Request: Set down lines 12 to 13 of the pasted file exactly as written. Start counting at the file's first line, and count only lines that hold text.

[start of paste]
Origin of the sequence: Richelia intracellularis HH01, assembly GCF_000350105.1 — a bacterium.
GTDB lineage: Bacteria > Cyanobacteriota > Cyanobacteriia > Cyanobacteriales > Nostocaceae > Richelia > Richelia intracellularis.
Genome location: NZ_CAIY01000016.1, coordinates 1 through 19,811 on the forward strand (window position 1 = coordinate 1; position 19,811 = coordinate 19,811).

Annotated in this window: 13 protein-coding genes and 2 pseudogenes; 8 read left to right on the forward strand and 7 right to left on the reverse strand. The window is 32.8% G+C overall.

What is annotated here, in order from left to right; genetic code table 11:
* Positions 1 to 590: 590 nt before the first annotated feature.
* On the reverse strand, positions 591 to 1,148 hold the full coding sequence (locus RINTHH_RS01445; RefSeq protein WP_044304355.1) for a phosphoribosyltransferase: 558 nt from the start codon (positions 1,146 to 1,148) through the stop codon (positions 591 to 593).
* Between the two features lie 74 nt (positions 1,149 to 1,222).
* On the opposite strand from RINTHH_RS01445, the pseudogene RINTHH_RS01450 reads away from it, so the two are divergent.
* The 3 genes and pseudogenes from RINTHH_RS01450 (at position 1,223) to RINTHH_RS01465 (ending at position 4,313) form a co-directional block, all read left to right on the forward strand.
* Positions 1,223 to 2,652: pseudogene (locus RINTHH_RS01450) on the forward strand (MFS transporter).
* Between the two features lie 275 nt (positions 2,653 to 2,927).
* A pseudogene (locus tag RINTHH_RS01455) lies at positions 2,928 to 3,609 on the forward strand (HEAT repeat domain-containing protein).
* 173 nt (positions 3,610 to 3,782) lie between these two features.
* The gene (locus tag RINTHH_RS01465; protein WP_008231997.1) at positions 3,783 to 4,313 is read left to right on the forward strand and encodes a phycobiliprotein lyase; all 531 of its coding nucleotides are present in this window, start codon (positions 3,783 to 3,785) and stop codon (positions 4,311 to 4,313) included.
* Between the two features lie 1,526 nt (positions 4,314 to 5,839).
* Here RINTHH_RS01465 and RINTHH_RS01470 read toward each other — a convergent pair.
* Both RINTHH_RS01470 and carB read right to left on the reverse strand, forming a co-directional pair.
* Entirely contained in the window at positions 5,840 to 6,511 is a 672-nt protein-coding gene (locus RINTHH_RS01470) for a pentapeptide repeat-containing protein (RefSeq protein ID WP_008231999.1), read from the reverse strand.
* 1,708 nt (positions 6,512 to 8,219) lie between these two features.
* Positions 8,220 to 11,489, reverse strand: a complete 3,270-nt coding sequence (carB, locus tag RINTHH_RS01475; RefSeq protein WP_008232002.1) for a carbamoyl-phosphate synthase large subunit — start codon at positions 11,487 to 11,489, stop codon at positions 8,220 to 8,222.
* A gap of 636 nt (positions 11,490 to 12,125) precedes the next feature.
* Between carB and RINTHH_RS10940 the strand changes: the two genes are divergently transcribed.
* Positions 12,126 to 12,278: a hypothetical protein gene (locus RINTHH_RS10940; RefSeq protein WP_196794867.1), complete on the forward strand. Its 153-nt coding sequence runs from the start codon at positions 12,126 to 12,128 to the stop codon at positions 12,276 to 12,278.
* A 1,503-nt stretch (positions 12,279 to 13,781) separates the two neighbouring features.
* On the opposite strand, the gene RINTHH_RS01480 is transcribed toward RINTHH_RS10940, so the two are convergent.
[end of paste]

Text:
* Between the two features lie 275 nt (positions 2,653 to 2,927).
* A pseudogene (locus tag RINTHH_RS01455) lies at positions 2,928 to 3,609 on the forward strand (HEAT repeat domain-containing protein).